- Rosie Mangan
What can we learn from international experience on recruiting students with convictions.
Updated: Jan 14, 2022
A criminal conviction has a significant impact on people’s lives. Temporal limits on legal punishments often outlive their intended timeframe through social stigmatisation and policy developed to isolate or remove people with convictions from elements of society. This is flagrantly manifested in the existence of barriers in accessing education for people with criminal convictions.
Education was illustrated as an important factor in achieving a new identity and building a path towards a better life
During my research into international approaches to students with convictions education was highlighted as an important factor in achieving a new identity and building a path towards a better life. It functions as an opportunity for an individual to re-imagine their place in society. However, people with convictions often conceal their criminal histories out of fear of stigmatisation within third level settings, effectively deselecting themselves from access to the necessary supports and services within higher education institutions (HEIs) that can help them successfully complete their education. Supports and services put in place by HEIs are fundamental in aiding in the successful transition of this group in education. The literature demonstrated that people with convictions are a vulnerable group, and this becomes heightened in higher education. Prisoners and other people with convictions are often drawn from groups shrouded in disadvantage and often fall into more than one target groups for widening participation in education. Research indicated that this group experienced feelings of: isolation, insecurity, being estranged from the community, and judgment in higher education settings. This demonstrates the vulnerable nature of people with a criminal conviction history, making it vital that HEIs play their part in developing inclusive policies, practices and supports to create an inclusive environment on campus.
Education was described as transformative in how people with experience of the justice system viewed themselves and allowed them to grow in a positive direction. The Irish Prison Service in Ireland plays an important role in educating prisoners and preparing them for release. However, society has fallen short of its obligations to reintegration in terms of access to education. A balance should be struck within HEI policies between considerations relating to campus safety and the opportunities available to this group to access higher education. This is particularly so given the reality that the international evidence does not support the view that their inclusion creates a danger on campus.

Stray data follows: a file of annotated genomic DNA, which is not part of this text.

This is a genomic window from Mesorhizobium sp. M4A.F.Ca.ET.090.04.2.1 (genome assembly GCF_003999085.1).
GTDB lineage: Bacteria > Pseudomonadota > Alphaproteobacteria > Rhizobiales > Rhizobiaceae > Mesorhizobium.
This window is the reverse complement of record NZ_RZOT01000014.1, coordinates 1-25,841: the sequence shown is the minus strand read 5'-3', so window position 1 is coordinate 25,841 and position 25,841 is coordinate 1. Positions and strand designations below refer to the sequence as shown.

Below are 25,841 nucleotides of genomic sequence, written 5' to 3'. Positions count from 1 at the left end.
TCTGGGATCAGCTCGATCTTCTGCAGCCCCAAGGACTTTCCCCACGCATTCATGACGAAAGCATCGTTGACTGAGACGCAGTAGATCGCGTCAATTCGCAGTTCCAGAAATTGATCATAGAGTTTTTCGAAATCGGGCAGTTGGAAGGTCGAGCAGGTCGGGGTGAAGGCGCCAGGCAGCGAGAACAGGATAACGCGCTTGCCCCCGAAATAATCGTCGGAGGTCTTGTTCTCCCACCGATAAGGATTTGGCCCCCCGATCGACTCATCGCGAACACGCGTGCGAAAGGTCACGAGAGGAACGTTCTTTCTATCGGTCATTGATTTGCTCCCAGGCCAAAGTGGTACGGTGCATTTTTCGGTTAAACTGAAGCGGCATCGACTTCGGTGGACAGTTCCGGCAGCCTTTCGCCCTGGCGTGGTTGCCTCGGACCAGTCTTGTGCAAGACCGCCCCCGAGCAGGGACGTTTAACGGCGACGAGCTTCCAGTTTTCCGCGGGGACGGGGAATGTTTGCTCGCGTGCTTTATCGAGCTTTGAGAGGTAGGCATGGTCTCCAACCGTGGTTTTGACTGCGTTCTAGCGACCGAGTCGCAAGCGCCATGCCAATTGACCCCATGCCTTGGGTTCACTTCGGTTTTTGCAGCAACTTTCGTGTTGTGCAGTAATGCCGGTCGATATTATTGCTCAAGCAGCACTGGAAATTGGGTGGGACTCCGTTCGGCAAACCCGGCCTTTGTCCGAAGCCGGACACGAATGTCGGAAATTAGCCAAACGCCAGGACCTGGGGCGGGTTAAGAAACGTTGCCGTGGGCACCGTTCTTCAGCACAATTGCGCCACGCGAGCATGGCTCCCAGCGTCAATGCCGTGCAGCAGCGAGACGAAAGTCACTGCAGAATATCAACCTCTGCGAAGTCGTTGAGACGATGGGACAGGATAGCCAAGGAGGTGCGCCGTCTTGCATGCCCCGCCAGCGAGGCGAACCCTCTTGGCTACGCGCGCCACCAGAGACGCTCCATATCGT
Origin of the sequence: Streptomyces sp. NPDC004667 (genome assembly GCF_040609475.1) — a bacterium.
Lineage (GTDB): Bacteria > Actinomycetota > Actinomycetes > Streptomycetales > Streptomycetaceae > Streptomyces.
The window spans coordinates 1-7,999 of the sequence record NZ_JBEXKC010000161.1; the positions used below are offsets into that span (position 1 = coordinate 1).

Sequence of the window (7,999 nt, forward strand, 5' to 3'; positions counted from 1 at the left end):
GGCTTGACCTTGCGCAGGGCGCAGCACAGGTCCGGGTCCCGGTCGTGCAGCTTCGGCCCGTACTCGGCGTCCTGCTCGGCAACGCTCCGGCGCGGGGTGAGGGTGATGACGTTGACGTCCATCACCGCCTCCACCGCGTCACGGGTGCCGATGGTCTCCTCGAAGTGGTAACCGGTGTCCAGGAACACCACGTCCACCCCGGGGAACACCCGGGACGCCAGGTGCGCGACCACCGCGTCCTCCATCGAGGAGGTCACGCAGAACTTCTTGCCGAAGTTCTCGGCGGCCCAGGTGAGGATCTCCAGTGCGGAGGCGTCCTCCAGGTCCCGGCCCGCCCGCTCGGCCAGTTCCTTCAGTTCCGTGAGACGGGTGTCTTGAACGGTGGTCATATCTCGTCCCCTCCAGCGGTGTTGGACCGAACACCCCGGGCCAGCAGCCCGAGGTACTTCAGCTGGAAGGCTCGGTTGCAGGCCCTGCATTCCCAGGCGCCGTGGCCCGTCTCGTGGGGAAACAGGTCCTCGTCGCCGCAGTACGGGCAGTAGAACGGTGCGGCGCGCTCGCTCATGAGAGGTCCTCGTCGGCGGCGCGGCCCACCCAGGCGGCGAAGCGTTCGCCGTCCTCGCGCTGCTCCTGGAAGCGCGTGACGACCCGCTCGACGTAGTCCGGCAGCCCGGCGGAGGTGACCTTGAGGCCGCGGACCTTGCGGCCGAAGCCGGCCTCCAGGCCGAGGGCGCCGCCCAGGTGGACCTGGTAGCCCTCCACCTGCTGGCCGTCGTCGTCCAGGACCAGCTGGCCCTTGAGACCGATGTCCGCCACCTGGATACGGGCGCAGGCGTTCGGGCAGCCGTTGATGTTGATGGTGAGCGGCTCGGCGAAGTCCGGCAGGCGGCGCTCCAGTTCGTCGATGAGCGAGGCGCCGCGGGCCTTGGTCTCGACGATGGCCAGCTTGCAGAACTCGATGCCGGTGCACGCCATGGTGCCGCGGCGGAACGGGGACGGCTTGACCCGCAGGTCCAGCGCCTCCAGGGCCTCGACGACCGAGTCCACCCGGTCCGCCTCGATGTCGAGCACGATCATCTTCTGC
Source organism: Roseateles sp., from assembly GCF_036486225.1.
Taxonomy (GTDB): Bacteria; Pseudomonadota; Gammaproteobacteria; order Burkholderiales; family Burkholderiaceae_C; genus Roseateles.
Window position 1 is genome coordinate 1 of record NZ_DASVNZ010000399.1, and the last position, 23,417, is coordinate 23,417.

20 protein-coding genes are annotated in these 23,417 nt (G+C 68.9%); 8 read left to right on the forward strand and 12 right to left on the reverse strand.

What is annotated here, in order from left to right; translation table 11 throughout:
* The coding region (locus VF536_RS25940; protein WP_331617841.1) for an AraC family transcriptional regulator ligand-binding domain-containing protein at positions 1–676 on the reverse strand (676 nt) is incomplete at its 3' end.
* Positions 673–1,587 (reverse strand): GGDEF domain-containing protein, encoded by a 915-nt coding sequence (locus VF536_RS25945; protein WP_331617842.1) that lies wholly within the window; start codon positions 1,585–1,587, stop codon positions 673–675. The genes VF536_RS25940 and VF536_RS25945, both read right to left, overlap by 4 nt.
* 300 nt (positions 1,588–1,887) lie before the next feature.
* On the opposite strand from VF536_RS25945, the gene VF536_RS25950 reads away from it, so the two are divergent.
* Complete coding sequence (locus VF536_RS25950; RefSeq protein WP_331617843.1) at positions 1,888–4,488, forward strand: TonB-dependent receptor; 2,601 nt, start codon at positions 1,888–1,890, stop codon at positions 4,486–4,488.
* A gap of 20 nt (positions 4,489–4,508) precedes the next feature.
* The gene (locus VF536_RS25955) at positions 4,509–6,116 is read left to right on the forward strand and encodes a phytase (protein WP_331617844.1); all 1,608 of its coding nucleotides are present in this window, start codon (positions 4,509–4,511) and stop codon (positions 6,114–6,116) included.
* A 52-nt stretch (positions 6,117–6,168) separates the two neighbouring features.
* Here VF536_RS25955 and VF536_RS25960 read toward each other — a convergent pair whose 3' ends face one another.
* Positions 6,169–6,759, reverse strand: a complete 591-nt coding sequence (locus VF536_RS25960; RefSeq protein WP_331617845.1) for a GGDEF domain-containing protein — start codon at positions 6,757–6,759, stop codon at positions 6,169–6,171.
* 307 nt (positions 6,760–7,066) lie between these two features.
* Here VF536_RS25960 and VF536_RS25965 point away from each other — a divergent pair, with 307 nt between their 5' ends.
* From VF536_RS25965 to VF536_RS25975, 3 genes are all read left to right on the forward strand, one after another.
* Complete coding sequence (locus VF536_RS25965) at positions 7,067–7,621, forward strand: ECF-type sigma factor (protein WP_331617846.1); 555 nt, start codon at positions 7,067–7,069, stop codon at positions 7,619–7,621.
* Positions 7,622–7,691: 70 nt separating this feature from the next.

A report from the UK outlined that a major barrier for people with a criminal history in accessing education was risk assessment practices in the admissions stage of applying to third level. The admissions process was described as that of a ‘gatekeeper’ to successfully accessing education opportunities. This highlights the vital role of this stage and the importance of acknowledging that it is the criminal justice system, not the education system, that is responsible for determining the suitability of an individual to reintegrate within society. The literature supported the position that the admissions stage should not act as a juncture to revisit the criminal conviction itself, but rather should act as an opportunity to review the nature of supports and services a student may require through their time at third level.
Going forward, it is important for third level institutions to recognise and implement strategies to combat the multifaceted challenges this group experiences on their continuum through education. It is fundamental to remove barriers to education for this underrepresented target group and strike a balance between safety concerns and an individual’s desire to change. As noted, a survey of the international research suggests that there is no evidence that people with criminal histories make third level environments an unsafe place. An inclusive approach to this group will acknowledge the potential of people with convictions to make valuable contributions to society. Indeed, the removal of institutional barriers to education will copper-fasten society’s own commitments and responsibilities to desistance and reintegration.